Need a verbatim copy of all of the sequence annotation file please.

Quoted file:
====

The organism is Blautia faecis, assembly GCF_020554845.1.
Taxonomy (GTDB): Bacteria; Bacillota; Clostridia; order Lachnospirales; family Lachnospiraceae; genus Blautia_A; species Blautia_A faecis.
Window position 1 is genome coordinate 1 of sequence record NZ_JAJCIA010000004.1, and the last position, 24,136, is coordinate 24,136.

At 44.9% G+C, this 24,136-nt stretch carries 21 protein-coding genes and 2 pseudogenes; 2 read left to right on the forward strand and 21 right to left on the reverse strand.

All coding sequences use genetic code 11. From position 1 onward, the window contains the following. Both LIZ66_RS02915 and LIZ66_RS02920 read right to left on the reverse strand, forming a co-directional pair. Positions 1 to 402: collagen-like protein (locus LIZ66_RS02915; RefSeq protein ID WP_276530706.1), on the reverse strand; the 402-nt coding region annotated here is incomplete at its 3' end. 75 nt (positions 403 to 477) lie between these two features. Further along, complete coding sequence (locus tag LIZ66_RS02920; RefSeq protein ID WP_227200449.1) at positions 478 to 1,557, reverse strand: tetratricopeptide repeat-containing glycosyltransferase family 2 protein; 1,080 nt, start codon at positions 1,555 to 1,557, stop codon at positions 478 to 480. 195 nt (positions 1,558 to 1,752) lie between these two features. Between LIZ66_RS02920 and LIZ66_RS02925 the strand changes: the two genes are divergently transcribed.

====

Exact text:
The organism is Blautia faecis, assembly GCF_020554845.1.
Taxonomy (GTDB): Bacteria; Bacillota; Clostridia; order Lachnospirales; family Lachnospiraceae; genus Blautia_A; species Blautia_A faecis.
Window position 1 is genome coordinate 1 of sequence record NZ_JAJCIA010000004.1, and the last position, 24,136, is coordinate 24,136.

At 44.9% G+C, this 24,136-nt stretch carries 21 protein-coding genes and 2 pseudogenes; 2 read left to right on the forward strand and 21 right to left on the reverse strand.

All coding sequences use genetic code 11. From position 1 onward, the window contains the following. Both LIZ66_RS02915 and LIZ66_RS02920 read right to left on the reverse strand, forming a co-directional pair. Positions 1 to 402: collagen-like protein (locus LIZ66_RS02915; RefSeq protein ID WP_276530706.1), on the reverse strand; the 402-nt coding region annotated here is incomplete at its 3' end. 75 nt (positions 403 to 477) lie between these two features. Further along, complete coding sequence (locus tag LIZ66_RS02920; RefSeq protein ID WP_227200449.1) at positions 478 to 1,557, reverse strand: tetratricopeptide repeat-containing glycosyltransferase family 2 protein; 1,080 nt, start codon at positions 1,555 to 1,557, stop codon at positions 478 to 480. 195 nt (positions 1,558 to 1,752) lie between these two features. Between LIZ66_RS02920 and LIZ66_RS02925 the strand changes: the two genes are divergently transcribed.